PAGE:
Things You Might Not Know About This Metallic Element
Zinc is a blue-gray metallic element, sometimes called spelter. You come in contact with this metal every day, and not only that, your body needs it to survive.
Fast Facts: Zinc
Element Name: Zinc
Element Symbol: Zn
Atomic Number: 30
Appearance: Silver-gray metal
Group: Group 12 (transition metal)
Period: Period 4
Discovery: Indian metallurgists before 1000 BCE
Fun Fact: Zinc salts burn blue-green in a flame.
Here’s a collection of 10 interesting facts about the element zinc:
Zinc has the element symbol Zn and atomic number 30, making it a transition metal and the first element in Group 12 of the periodic table. Sometimes zinc is considered to be a post-transition metal.
The element name is believed to come from the German word “zinke,” which means “pointed.” This is likely a reference to the pointed zinc crystals that form after zinc is smelted. Paracelsus, a Swiss-born, German Renaissance physician, alchemist, and astrologer, is credited with giving zinc its name. Andreas Marggraf is credited with isolating the element zinc in 1746, by heating calamine ore and carbon together in a closed vessel. However, English metallurgist William Champion had actually patented his process for isolating zinc several years earlier. While Champion may have been the first to isolate zinc, smelting of the element had been in practice in India since the 9th century BCE. According to the International Zinc Association (ITA), zinc was recognized as a unique substance in India by 1374 and is believed to have been discovered by Indian metallurgists before 1000 BCE.
Although zinc was used by the ancient Greeks and Romans, it was not as common as iron or copper, probably because the element boils away prior to reaching the temperature required to extract it from ore. However, artifacts do exist proving its early use, including a sheet of Athenian zinc, dating back to 300 BCE. Because zinc is often found with copper, the metal’s use was more common as an alloy rather than as a pure element.
Zinc is an essential mineral for human health. It is the second-most abundant metal in the body, after iron. The mineral is important for immune function, white blood cell formation, egg fertilization, cell division, and a host of other enzymatic reactions. Zinc deficiency may also be a causal factor in age-related vision deterioration. Foods rich in zinc include lean meat and seafood. Oysters are particularly rich in zinc.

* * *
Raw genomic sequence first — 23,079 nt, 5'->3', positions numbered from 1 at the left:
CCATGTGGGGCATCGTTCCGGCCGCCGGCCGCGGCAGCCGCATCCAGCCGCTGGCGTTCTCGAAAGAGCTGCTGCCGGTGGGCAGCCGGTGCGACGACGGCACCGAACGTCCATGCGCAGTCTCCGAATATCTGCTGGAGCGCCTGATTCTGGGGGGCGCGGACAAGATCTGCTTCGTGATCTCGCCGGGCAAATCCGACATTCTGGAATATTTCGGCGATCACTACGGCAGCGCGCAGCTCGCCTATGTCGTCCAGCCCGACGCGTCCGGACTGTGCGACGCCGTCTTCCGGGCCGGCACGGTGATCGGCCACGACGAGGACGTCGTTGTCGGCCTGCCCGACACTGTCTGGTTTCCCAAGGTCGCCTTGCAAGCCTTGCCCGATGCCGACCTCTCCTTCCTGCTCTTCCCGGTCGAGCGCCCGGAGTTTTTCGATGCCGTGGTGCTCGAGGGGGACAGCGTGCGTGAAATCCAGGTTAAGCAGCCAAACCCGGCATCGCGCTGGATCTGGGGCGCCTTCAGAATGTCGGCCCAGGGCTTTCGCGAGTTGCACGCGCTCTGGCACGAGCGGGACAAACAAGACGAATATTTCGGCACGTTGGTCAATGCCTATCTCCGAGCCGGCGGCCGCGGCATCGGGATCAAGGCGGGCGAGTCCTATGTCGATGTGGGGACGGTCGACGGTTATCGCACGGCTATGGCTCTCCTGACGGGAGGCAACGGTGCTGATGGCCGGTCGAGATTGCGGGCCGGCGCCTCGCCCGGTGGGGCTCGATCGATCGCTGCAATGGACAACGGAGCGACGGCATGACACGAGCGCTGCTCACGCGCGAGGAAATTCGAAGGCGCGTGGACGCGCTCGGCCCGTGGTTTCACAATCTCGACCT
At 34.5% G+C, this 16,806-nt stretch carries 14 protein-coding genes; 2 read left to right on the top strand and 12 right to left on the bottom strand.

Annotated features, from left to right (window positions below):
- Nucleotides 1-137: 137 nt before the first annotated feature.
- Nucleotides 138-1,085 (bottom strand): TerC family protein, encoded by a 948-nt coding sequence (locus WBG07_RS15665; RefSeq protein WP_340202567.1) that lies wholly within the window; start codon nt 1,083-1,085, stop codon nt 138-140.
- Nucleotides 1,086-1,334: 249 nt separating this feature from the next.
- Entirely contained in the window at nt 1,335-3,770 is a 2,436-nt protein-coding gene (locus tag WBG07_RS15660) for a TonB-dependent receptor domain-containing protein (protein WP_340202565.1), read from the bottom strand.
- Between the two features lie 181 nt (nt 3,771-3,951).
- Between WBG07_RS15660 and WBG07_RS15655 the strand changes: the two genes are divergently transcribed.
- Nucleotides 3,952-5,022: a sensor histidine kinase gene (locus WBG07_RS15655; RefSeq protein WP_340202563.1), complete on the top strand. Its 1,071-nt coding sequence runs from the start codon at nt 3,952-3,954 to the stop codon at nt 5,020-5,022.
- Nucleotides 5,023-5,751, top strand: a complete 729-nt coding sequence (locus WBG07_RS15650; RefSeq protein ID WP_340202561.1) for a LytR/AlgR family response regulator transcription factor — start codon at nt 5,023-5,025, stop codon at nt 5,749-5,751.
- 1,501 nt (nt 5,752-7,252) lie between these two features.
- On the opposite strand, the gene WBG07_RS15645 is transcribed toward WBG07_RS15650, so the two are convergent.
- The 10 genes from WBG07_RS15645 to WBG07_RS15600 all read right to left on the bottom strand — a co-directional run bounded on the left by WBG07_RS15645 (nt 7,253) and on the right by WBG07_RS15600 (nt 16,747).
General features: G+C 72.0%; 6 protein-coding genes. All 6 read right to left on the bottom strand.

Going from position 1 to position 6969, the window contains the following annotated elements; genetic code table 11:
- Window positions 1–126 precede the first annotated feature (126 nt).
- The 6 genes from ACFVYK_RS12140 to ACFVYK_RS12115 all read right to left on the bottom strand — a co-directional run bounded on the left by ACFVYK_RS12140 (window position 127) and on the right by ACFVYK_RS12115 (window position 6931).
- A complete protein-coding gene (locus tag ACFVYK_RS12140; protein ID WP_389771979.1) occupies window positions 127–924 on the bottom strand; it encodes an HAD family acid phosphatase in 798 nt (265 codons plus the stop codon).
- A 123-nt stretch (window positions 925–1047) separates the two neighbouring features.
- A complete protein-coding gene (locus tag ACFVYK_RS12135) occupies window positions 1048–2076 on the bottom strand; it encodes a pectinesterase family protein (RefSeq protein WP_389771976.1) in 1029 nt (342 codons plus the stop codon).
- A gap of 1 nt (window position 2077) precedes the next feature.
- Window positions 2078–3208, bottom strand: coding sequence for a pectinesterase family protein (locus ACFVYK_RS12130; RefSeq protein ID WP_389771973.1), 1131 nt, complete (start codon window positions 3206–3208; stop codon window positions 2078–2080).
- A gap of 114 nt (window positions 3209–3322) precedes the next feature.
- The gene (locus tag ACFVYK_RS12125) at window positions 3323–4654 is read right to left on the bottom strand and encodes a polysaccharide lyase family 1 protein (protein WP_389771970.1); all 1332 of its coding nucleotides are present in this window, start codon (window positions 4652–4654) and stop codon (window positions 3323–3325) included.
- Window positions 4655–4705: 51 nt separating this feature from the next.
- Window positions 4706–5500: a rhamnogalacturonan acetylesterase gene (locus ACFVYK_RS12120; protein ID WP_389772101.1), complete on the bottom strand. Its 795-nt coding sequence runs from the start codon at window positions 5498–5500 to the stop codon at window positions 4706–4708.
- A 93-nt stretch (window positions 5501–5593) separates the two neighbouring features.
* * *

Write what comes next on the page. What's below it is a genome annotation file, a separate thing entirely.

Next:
While it’s important to get enough zinc, too much can cause problems—including suppressing the absorption of iron and copper. Ingesting coins containing zinc has been known to cause death, as the metal reacts with gastric juice, corroding the gastrointestinal tract and producing zinc intoxication. One noteworthy side effect of excessive zinc exposure is a permanent loss of smell and/or taste. The FDA has issued warnings regarding zinc nasal sprays and swabs. Problems from excessive ingestion of zinc lozenges or from industrial exposure to zinc have also been reported.
Zinc has many uses. It is the fourth-most common metal for industry, after iron, aluminum, and copper. Of the 12 million tons of the metal produced annually, about half goes to galvanization. Brass and bronze production account for another 17% of zinc’s usage. Zinc, its oxide, and other compounds are found in batteries, sunscreen, paints, and other products.
Although galvanization is used to protect metals against corrosion, zinc actually does tarnish in air. The product is a layer of zinc carbonate, which inhibits further degradation, thus protecting the metal beneath it.
Zinc forms several important alloys. Foremost among these is brass, an alloy of copper and zinc.
Almost all mined zinc (95%) comes from zinc sulfide ore. Zinc is easily recycled and about 30% of the zinc produced annually is recycled metal.
Zinc is the 24th-most abundant element in the Earth’s crust.